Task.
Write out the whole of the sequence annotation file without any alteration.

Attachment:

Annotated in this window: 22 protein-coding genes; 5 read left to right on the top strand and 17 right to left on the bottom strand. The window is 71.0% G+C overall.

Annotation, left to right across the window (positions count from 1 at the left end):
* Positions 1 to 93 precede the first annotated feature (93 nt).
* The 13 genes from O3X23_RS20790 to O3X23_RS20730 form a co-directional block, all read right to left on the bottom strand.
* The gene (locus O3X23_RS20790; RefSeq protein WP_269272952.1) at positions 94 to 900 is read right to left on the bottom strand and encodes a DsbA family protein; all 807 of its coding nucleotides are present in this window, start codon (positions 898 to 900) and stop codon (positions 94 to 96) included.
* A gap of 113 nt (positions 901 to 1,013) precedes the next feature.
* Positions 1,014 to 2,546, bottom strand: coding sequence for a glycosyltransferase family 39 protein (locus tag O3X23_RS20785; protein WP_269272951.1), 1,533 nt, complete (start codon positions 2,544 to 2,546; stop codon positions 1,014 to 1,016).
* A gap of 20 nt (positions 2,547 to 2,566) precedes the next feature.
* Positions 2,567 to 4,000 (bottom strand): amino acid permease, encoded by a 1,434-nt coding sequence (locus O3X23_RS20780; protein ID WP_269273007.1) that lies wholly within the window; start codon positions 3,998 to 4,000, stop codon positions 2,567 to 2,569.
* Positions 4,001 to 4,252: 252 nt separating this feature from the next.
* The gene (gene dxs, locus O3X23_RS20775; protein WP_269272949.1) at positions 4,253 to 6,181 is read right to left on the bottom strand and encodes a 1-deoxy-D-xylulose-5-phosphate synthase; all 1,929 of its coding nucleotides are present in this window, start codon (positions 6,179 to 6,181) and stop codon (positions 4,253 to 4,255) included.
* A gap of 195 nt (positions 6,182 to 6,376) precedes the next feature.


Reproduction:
Annotated in this window: 22 protein-coding genes; 5 read left to right on the top strand and 17 right to left on the bottom strand. The window is 71.0% G+C overall.

Annotation, left to right across the window (positions count from 1 at the left end):
* Positions 1 to 93 precede the first annotated feature (93 nt).
* The 13 genes from O3X23_RS20790 to O3X23_RS20730 form a co-directional block, all read right to left on the bottom strand.
* The gene (locus O3X23_RS20790; RefSeq protein WP_269272952.1) at positions 94 to 900 is read right to left on the bottom strand and encodes a DsbA family protein; all 807 of its coding nucleotides are present in this window, start codon (positions 898 to 900) and stop codon (positions 94 to 96) included.
* A gap of 113 nt (positions 901 to 1,013) precedes the next feature.
* Positions 1,014 to 2,546, bottom strand: coding sequence for a glycosyltransferase family 39 protein (locus tag O3X23_RS20785; protein WP_269272951.1), 1,533 nt, complete (start codon positions 2,544 to 2,546; stop codon positions 1,014 to 1,016).
* A gap of 20 nt (positions 2,547 to 2,566) precedes the next feature.
* Positions 2,567 to 4,000 (bottom strand): amino acid permease, encoded by a 1,434-nt coding sequence (locus O3X23_RS20780; protein ID WP_269273007.1) that lies wholly within the window; start codon positions 3,998 to 4,000, stop codon positions 2,567 to 2,569.
* Positions 4,001 to 4,252: 252 nt separating this feature from the next.
* The gene (gene dxs, locus O3X23_RS20775; protein WP_269272949.1) at positions 4,253 to 6,181 is read right to left on the bottom strand and encodes a 1-deoxy-D-xylulose-5-phosphate synthase; all 1,929 of its coding nucleotides are present in this window, start codon (positions 6,179 to 6,181) and stop codon (positions 4,253 to 4,255) included.
* A gap of 195 nt (positions 6,182 to 6,376) precedes the next feature.